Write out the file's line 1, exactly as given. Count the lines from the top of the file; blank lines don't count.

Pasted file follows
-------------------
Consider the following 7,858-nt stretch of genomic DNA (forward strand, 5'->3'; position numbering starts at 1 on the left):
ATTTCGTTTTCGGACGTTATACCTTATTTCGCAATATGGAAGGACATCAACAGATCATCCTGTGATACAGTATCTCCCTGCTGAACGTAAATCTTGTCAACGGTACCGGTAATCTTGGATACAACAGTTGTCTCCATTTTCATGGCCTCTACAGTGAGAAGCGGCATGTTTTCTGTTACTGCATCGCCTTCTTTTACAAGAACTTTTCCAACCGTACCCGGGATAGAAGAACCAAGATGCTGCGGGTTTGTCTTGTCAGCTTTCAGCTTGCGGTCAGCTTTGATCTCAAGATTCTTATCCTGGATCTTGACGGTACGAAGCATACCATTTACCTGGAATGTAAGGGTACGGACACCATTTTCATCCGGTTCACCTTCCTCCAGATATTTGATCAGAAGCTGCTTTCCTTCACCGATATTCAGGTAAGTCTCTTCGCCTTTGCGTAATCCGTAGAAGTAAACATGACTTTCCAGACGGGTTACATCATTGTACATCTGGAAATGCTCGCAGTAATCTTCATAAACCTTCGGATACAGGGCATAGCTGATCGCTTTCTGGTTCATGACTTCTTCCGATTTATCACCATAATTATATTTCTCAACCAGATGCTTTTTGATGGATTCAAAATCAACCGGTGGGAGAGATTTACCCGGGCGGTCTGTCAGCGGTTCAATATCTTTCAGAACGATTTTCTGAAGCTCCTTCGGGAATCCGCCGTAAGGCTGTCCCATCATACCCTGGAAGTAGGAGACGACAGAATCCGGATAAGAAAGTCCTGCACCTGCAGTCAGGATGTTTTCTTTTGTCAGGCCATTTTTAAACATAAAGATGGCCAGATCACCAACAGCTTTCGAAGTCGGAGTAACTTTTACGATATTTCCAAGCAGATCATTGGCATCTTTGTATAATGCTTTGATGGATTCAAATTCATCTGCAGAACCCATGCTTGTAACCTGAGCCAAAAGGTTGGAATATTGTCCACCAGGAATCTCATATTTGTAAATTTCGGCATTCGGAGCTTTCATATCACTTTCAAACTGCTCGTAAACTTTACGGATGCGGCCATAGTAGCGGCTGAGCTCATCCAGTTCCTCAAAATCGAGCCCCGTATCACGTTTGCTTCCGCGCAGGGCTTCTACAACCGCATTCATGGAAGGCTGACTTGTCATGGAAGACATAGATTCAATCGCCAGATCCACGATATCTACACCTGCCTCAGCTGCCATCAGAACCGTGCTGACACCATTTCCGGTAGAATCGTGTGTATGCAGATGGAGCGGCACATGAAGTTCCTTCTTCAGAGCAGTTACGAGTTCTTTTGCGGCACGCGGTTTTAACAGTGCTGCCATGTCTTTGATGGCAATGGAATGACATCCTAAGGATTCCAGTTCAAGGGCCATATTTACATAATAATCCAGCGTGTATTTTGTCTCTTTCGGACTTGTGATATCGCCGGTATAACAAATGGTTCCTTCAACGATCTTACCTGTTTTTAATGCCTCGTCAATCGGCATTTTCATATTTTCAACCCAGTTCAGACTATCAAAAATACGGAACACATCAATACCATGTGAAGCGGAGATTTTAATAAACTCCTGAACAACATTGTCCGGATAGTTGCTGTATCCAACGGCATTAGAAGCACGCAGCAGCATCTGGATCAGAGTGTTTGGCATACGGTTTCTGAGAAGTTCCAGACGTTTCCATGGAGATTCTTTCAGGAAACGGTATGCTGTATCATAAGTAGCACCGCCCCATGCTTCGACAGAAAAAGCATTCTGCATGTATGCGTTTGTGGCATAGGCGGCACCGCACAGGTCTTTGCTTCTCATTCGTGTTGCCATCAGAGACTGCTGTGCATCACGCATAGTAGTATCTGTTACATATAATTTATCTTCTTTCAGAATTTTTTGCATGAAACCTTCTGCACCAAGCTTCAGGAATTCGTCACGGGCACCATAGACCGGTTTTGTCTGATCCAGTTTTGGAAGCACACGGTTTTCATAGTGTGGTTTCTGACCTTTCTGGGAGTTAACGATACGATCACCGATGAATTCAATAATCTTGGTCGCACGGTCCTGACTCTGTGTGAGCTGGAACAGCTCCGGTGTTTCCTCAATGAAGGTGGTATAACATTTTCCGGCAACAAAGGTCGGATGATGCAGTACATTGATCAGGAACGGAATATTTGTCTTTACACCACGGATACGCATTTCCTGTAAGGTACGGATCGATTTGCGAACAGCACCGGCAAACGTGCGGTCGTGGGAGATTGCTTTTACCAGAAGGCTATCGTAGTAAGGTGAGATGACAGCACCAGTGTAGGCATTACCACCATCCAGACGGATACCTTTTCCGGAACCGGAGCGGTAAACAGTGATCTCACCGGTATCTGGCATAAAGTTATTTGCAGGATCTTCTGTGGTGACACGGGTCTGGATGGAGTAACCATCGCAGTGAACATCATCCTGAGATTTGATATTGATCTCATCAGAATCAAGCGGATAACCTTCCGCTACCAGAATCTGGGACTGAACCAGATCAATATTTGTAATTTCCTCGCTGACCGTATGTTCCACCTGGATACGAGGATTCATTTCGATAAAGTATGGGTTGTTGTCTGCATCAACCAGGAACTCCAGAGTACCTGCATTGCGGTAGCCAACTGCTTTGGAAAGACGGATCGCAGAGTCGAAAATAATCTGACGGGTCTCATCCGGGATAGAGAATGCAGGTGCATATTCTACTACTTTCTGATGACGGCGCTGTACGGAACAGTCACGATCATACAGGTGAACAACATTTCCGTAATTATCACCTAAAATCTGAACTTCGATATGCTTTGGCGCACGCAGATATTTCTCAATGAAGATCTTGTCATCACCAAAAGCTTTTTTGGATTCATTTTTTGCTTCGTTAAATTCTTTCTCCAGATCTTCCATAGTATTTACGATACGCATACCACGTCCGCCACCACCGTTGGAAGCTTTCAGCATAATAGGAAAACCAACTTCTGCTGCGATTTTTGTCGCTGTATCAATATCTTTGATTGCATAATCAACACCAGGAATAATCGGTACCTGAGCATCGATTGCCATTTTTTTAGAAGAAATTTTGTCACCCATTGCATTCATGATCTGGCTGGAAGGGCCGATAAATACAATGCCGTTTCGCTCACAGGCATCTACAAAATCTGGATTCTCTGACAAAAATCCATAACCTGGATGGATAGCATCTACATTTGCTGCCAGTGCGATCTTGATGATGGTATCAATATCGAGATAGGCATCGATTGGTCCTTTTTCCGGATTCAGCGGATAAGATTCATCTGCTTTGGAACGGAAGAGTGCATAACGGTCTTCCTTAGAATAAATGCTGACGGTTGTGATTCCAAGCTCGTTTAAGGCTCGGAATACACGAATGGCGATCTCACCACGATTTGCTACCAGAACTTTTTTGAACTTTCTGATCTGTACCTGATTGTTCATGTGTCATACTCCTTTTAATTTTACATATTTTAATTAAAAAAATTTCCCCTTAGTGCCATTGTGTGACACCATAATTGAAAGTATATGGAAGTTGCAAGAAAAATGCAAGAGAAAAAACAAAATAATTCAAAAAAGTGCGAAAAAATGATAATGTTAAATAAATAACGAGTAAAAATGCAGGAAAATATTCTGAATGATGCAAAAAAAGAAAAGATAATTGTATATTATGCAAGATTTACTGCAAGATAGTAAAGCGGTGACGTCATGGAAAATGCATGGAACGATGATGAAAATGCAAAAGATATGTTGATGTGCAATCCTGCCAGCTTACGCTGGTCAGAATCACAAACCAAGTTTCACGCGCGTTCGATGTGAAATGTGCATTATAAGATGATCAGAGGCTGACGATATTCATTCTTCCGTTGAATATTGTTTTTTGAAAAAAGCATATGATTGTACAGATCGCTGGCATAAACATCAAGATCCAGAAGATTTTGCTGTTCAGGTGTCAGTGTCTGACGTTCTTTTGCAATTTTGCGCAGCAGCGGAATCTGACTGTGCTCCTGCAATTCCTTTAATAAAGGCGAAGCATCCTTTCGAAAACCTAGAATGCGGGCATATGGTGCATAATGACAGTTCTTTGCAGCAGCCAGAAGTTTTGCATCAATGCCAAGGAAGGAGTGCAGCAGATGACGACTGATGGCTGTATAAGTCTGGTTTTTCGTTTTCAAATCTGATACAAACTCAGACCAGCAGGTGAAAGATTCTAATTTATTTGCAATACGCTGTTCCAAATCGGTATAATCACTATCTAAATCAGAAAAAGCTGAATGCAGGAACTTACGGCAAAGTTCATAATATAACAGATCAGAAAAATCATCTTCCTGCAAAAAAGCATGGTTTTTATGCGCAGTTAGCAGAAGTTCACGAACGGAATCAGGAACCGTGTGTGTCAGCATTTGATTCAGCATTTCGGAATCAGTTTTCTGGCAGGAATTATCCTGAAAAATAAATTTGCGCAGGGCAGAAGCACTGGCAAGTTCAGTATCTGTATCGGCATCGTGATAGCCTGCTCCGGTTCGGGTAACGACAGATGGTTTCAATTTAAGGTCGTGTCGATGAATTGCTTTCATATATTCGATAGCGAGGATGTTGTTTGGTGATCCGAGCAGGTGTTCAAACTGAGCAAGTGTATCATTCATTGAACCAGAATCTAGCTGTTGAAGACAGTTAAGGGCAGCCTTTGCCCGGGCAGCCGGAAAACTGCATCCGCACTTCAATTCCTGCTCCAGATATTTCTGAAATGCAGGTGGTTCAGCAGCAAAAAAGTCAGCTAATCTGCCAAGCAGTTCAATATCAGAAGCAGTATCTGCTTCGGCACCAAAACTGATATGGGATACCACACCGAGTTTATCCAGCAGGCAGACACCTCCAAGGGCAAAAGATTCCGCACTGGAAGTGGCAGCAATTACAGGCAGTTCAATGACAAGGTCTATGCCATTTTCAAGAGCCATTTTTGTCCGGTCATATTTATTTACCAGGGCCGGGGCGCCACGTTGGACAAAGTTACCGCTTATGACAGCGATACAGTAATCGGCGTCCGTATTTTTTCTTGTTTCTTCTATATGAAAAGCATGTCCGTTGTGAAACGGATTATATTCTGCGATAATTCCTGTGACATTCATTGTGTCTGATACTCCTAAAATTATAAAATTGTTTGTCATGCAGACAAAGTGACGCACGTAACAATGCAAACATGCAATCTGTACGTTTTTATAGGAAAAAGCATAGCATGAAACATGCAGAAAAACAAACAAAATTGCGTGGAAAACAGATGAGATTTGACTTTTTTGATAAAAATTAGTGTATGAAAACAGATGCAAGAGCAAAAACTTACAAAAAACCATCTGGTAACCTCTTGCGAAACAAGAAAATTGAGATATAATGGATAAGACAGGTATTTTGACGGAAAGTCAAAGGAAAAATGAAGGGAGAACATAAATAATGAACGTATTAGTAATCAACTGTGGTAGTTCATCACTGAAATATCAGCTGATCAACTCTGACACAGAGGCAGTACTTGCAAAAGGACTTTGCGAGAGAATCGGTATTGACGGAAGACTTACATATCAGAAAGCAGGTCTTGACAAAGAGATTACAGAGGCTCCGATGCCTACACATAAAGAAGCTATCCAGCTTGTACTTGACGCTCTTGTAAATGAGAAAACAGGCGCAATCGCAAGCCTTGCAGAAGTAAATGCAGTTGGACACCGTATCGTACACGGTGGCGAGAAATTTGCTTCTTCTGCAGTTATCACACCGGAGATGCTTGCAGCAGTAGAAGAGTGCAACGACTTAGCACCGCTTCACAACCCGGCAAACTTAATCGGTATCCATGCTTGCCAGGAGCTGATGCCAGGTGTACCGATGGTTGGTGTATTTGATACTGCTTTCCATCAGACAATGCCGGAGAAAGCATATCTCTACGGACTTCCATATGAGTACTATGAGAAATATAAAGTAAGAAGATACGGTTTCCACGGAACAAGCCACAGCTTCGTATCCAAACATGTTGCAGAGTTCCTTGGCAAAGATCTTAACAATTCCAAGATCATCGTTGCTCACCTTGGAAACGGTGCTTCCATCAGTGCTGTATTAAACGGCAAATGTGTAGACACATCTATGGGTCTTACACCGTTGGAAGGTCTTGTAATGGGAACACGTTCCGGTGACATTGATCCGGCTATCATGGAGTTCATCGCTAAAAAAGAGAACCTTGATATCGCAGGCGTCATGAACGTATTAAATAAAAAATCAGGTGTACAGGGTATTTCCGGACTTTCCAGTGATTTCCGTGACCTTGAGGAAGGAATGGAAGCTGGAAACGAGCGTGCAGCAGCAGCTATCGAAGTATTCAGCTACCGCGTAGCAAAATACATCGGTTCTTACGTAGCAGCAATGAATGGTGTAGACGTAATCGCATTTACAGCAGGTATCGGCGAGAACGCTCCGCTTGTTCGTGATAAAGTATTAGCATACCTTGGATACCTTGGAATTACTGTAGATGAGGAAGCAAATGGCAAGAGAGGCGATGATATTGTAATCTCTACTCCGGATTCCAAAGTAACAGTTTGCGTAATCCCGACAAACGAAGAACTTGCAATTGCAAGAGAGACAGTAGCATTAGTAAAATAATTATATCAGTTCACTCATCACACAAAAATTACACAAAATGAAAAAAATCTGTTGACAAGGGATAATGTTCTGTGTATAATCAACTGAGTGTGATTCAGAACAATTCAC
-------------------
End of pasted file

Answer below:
Consider the following 7,858-nt stretch of genomic DNA (forward strand, 5'->3'; position numbering starts at 1 on the left):